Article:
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Movie Review: 'The Aeronauts'


Actors Eddie Redmayne and Felicity Jones last teamed up for the film "The Theory Of Everything." It is an award-winning movie about physicist Stephen Hawking. Well, the stars are back together now in a film about another scientist, although our critic Bob Mondello says he found it hard to focus on the science in "The Aeronauts."

BOB MONDELLO, BYLINE: 1862 - a crowd has gathered in a London park to see the liftoff of a hot air balloon. A guy with lots of instruments is on board, and to his great annoyance, a showgirl has just cartwheeled in. But she's his pilot.


EDDIE REDMAYNE: (As James Glaisher) The flight works (ph).

FELICITY JONES: (As Amelia Wren) Are you ready?

REDMAYNE: (As James Glaisher) Yes, I just need to retake my ground readings and then do one final check of the equipment.

JONES: (As Amelia Wren) Well, my equipment was all prepared in advance. Now, don't touch this rope, Mr. Glaisher, because it'll let out the gas.

REDMAYNE: (As James Glaisher) I do know how a balloon works.

MONDELLO: She signals the ground crew...


REDMAYNE: (As James Glaisher) What are you doing?

MONDELLO: ...Releasing the ropes.


JONES: (As Amelia Wren) We fly. The sky awaits.

REDMAYNE: (As James Glaisher). Wait - no, these ground readings aren't...

MONDELLO: The balloon is ascending majestically, as it's shot mostly from the ground at first. Then the point of view shifts, putting us in the basket with Eddie Redmayne and Felicity Jones, the ground receding below, she climbing into the rigging and pretending to slip.


JONES: (As Amelia Wren) Woo (ph).


MONDELLO: And I start to realize something - my palms are sweating. It was a few minutes more before I started shrinking into the back of my seat, clutching at the armrest, as the filmmakers helpfully put altitude readings on screen - 1,000 feet, 11,000 feet. And it wasn't until the big storm hit...


REDMAYNE: (As James Glaisher) Wait - not one of my readings suggested a storm.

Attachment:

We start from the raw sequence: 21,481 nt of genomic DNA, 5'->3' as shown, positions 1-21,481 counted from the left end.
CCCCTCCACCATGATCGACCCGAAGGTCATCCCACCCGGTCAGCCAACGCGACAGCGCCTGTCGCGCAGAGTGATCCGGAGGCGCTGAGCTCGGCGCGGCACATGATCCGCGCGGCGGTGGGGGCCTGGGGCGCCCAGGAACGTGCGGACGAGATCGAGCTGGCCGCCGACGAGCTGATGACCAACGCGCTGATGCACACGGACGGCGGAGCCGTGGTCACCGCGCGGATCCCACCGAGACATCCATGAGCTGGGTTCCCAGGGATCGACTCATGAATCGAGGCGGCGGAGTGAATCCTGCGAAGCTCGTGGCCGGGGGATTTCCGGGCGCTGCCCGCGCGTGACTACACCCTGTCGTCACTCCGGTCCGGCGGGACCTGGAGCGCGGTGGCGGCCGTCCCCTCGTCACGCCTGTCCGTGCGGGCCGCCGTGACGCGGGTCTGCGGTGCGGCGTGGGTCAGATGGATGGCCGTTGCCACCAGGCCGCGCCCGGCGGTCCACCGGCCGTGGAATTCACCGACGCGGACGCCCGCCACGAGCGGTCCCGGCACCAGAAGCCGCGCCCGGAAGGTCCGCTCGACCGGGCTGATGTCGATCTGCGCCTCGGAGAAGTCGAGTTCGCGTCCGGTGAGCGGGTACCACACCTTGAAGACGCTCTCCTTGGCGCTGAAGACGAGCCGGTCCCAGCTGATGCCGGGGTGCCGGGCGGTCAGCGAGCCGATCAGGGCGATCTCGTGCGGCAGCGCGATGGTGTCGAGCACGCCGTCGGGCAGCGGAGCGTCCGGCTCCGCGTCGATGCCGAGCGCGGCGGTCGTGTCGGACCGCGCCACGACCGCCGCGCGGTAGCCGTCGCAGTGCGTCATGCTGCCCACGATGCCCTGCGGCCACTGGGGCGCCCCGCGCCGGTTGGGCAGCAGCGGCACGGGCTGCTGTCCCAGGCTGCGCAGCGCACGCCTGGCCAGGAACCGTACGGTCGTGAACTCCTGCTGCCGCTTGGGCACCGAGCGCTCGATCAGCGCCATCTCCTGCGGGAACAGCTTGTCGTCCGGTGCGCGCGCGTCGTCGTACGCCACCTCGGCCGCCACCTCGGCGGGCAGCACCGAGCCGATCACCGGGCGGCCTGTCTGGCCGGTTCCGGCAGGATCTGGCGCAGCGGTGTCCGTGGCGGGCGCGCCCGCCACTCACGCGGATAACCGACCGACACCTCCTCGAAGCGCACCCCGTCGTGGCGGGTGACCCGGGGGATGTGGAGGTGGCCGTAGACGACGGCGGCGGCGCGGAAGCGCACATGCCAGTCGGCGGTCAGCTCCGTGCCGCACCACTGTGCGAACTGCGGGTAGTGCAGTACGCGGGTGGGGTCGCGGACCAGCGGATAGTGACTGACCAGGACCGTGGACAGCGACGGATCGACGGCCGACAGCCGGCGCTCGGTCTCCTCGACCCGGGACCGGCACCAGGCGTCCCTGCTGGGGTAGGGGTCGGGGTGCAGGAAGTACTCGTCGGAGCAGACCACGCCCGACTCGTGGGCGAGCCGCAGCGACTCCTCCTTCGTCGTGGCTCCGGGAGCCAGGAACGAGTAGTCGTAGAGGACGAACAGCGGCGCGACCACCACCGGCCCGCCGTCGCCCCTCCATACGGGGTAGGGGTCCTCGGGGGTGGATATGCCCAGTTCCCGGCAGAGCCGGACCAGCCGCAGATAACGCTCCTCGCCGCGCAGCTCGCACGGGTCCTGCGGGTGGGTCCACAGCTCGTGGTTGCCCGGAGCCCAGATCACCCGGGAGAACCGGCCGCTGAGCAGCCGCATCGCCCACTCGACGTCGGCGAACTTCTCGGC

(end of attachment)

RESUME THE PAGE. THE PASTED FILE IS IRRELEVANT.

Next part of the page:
JONES: (As Amelia Wren) Well, that's what it is.

MONDELLO: ...That I started almost whimpering to myself, what are you doing here? You're afraid of heights.


REDMAYNE: (As James Glaisher) Don't worry - she's not made of conductive material so we won't attract lightning.

JONES: (As Amelia Wren) And if we are struck, the gas will explode. So we won't live long enough for...

MONDELLO: Director Tom Harper has both of his stars leaning back against the sides of a wicker basket that seems just about high enough to trip them should they make a misstep, and they make plenty. Apparently, most of what happens in the film actually happened to balloon-atics (ph) back in the 1800s, though not all on one voyage. There's dramatic urgency to spare and not a lot of hot air when it comes to dialogue. And if you're like me, you'll be relieved that the filmmakers keep flashing back to events on the ground, which allows you to unclench a little.

I won't make great claims for "The Aeronauts" as a drama about a pioneering meteorologist, but as a thrill ride, it's certainly effective on a big screen, which makes it sad that it's only going to be on a few big screens and only for a couple of weeks, before it starts streaming on Amazon. We'll need to get used to that, I suppose. Amazon has also released "The Report" this awards season. Netflix has "The Irishman" and "Marriage Story." All of those are intimate enough to work just fine on a home screen. "The Aeronauts," well, I cannot say strongly enough that if you can see it in IMAX, you should see it in IMAX, where if you're even a little bit afraid of heights, it will likely scare you shoutless (ph).

I'm Bob Mondello.

(SOUNDBITE OF MUSIC) Transcript provided by NPR, Copyright NPR.

NPR transcripts are created on a rush deadline by an NPR contractor. This text may not be in its final form and may be updated or revised in the future. Accuracy and availability may vary. The authoritative record of NPR’s programming is the audio record.

Bob Mondello, who jokes that he was a jinx at the beginning of his critical career — hired to write for every small paper that ever folded in Washington, just as it was about to collapse — saw that jinx broken in 1984 when he came to NPR.